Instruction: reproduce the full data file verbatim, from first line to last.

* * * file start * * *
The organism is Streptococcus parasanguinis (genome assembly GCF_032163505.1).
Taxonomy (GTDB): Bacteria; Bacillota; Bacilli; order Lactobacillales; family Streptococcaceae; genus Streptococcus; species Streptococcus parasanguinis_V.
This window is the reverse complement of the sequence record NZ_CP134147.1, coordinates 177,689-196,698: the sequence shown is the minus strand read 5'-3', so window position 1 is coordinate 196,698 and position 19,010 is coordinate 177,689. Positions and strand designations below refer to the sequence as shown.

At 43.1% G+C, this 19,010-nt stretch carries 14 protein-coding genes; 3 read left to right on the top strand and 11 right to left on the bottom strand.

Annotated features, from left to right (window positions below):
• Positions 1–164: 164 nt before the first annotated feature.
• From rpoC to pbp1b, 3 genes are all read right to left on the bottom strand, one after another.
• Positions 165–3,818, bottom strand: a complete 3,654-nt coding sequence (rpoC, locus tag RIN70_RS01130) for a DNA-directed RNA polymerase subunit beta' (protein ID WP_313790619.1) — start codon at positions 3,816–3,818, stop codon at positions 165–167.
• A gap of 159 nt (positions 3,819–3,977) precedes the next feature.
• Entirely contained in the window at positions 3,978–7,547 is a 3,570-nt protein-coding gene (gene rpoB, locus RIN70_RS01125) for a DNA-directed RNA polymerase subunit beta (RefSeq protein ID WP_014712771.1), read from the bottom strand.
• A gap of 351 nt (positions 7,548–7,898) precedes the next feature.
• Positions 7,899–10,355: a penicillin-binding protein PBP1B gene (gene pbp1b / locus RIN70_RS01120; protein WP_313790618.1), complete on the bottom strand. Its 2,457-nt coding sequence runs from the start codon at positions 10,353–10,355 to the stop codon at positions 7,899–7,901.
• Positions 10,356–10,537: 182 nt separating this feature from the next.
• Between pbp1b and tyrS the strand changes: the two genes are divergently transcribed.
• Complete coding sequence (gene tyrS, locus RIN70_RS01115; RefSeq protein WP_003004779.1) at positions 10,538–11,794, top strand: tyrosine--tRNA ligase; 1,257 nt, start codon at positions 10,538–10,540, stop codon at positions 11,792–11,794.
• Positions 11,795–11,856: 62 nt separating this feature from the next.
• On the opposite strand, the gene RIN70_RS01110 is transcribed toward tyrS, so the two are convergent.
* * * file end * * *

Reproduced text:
The organism is Streptococcus parasanguinis (genome assembly GCF_032163505.1).
Taxonomy (GTDB): Bacteria; Bacillota; Bacilli; order Lactobacillales; family Streptococcaceae; genus Streptococcus; species Streptococcus parasanguinis_V.
This window is the reverse complement of the sequence record NZ_CP134147.1, coordinates 177,689-196,698: the sequence shown is the minus strand read 5'-3', so window position 1 is coordinate 196,698 and position 19,010 is coordinate 177,689. Positions and strand designations below refer to the sequence as shown.

At 43.1% G+C, this 19,010-nt stretch carries 14 protein-coding genes; 3 read left to right on the top strand and 11 right to left on the bottom strand.

Annotated features, from left to right (window positions below):
• Positions 1–164: 164 nt before the first annotated feature.
• From rpoC to pbp1b, 3 genes are all read right to left on the bottom strand, one after another.
• Positions 165–3,818, bottom strand: a complete 3,654-nt coding sequence (rpoC, locus tag RIN70_RS01130) for a DNA-directed RNA polymerase subunit beta' (protein ID WP_313790619.1) — start codon at positions 3,816–3,818, stop codon at positions 165–167.
• A gap of 159 nt (positions 3,819–3,977) precedes the next feature.
• Entirely contained in the window at positions 3,978–7,547 is a 3,570-nt protein-coding gene (gene rpoB, locus RIN70_RS01125) for a DNA-directed RNA polymerase subunit beta (RefSeq protein ID WP_014712771.1), read from the bottom strand.
• A gap of 351 nt (positions 7,548–7,898) precedes the next feature.
• Positions 7,899–10,355: a penicillin-binding protein PBP1B gene (gene pbp1b / locus RIN70_RS01120; protein WP_313790618.1), complete on the bottom strand. Its 2,457-nt coding sequence runs from the start codon at positions 10,353–10,355 to the stop codon at positions 7,899–7,901.
• Positions 10,356–10,537: 182 nt separating this feature from the next.
• Between pbp1b and tyrS the strand changes: the two genes are divergently transcribed.
• Complete coding sequence (gene tyrS, locus RIN70_RS01115; RefSeq protein WP_003004779.1) at positions 10,538–11,794, top strand: tyrosine--tRNA ligase; 1,257 nt, start codon at positions 10,538–10,540, stop codon at positions 11,792–11,794.
• Positions 11,795–11,856: 62 nt separating this feature from the next.
• On the opposite strand, the gene RIN70_RS01110 is transcribed toward tyrS, so the two are convergent.